Obamacare requires individual and small group insurance plans to cover maternity care, but there are no guarantees that it will cover services provided by midwives and birthing centers.
A growing number of women in the United States are choosing to deliver their babies at birthing centers, typically staffed by midwives rather than doctors and using less medical intervention than hospitals, Kaiser Health News
According to study released Tuesday by the Centers for Disease Control and Prevention, in 2012, 53,635 births, or 1.36 percent of all births, took place outside the hospital, Kaiser said. Of the non-hospital figure, 29 percent, or 15,577 births, occurred at freestanding birthing centers.
A landmark study
published by the Journal of Midwifery and Women's Health last year showed that birth centers provide first-rate care to healthy pregnant women in the United States.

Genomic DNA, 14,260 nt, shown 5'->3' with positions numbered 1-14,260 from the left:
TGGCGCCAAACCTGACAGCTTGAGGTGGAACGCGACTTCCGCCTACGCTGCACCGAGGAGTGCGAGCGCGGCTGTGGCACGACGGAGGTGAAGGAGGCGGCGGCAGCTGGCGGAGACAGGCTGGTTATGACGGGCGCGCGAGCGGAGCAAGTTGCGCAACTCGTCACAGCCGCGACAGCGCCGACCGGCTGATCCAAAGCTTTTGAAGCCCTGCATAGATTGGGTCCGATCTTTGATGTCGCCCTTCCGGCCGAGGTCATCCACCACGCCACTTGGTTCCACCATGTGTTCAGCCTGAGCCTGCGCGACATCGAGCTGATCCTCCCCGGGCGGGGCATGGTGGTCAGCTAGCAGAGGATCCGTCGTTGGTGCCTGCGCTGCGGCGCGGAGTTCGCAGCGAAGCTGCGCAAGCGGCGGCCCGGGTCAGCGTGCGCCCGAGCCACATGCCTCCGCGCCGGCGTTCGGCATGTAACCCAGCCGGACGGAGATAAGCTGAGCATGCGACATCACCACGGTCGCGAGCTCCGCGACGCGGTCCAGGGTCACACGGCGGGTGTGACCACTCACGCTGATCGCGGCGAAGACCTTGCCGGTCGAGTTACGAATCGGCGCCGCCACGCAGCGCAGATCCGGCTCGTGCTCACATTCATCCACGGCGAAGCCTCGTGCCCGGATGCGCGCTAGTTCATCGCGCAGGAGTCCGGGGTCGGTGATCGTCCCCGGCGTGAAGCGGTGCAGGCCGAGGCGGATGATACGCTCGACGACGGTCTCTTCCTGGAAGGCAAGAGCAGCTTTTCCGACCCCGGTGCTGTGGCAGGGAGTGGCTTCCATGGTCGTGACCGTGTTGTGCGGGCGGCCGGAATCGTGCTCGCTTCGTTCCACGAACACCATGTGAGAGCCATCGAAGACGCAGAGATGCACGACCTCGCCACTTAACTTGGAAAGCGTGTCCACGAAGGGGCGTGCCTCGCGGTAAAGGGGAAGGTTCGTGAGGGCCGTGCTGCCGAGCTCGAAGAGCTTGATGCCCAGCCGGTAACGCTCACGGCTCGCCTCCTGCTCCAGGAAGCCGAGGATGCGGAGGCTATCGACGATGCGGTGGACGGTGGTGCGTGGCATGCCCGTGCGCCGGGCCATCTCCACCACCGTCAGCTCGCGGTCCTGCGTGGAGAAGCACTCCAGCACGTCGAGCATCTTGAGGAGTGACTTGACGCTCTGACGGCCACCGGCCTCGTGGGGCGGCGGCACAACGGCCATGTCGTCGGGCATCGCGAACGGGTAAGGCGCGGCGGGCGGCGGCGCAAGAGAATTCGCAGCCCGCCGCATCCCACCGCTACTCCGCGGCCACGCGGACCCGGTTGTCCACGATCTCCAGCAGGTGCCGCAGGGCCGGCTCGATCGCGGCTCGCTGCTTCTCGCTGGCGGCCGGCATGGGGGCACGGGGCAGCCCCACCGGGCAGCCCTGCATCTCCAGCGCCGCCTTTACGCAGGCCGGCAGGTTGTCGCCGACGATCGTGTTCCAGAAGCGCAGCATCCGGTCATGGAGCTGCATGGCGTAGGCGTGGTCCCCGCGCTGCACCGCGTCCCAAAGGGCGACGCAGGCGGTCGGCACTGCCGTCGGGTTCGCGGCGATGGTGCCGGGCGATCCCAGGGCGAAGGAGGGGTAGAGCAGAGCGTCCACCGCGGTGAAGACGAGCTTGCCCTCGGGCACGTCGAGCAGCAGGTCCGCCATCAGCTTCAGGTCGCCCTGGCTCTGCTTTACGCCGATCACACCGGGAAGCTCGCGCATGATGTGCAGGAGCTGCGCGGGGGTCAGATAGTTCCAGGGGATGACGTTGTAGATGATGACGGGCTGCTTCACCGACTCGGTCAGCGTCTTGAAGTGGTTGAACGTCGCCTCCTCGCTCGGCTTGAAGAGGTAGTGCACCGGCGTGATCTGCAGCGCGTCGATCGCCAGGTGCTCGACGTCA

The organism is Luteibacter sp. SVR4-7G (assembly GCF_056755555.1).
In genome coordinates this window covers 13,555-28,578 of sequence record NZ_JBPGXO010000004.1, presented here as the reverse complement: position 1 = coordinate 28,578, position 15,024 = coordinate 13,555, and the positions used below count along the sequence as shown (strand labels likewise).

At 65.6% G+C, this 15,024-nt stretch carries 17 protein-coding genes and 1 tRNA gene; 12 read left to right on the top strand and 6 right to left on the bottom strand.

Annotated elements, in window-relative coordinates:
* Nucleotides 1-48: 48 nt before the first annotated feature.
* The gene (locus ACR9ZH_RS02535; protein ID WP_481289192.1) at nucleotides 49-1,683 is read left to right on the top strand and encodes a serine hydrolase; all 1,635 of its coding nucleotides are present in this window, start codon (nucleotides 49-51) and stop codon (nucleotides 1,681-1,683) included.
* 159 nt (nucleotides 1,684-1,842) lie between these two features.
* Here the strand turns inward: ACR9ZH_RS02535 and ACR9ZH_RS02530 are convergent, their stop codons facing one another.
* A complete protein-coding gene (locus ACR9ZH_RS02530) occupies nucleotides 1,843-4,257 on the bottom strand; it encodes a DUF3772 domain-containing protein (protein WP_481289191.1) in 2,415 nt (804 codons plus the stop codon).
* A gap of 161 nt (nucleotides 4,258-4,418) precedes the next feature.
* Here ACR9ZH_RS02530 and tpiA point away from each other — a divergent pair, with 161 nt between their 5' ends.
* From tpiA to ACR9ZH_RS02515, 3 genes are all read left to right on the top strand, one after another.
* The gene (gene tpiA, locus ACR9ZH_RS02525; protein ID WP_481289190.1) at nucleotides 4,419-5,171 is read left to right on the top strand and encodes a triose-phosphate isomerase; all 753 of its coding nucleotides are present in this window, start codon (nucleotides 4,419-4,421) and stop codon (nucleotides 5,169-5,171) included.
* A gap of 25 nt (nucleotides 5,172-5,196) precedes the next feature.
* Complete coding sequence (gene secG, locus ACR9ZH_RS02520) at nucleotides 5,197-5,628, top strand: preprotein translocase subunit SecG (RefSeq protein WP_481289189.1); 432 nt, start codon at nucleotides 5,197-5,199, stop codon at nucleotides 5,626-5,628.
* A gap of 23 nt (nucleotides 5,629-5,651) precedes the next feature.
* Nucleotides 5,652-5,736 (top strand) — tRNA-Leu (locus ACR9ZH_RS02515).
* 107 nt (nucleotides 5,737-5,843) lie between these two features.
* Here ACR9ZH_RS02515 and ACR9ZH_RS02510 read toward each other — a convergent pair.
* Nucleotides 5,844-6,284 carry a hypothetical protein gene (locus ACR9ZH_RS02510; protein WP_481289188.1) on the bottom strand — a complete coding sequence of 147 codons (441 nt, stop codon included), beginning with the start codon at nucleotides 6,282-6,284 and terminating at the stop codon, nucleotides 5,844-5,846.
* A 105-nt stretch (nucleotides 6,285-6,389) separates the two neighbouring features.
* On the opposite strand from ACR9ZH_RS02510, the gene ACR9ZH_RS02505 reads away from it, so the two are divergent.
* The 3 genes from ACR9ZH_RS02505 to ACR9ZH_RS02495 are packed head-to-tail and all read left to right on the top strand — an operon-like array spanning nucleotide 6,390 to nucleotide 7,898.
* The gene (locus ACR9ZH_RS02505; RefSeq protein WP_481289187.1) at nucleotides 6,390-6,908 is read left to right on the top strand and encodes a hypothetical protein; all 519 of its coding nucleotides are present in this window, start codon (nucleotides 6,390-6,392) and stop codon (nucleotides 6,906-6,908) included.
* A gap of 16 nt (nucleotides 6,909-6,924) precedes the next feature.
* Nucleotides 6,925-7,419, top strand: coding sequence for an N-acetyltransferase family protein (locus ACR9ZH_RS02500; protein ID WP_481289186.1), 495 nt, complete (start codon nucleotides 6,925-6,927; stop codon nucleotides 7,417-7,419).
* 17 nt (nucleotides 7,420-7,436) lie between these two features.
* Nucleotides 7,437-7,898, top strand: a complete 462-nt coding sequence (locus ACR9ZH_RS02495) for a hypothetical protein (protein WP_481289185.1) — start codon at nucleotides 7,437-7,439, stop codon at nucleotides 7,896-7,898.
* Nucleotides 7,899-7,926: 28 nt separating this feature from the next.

Birth centers are also reportedly less expensive than hospitals, with an average hospital charge of $10,166 in 2010 for a vaginal birth without complications compared to $2,277, according to data from the Agency for Healthcare Research and Quality.
Still, while Medicaid must cover the services of licensed freestanding birth centers, coverage for both birthing centers and midwives, who work in various settings, they are not always included in the network of a private plan under the healthcare law.
Although maternity and newborn care is one of the 10 mandated health benefits, it does not require that specific types of providers be covered, Dania Palanker, senior counsel at the National Women's Law Center, told Kaiser.
The Justice Department reportedly has said it is not providing any further guidance on how the provisions that prohibit insurers from discriminating against licensed medical providers will be handled.
"It leaves us in the dark," Jesse Bushman, director of advocacy and government affairs at the American College of Nurse-Midwives, told Kaiser.
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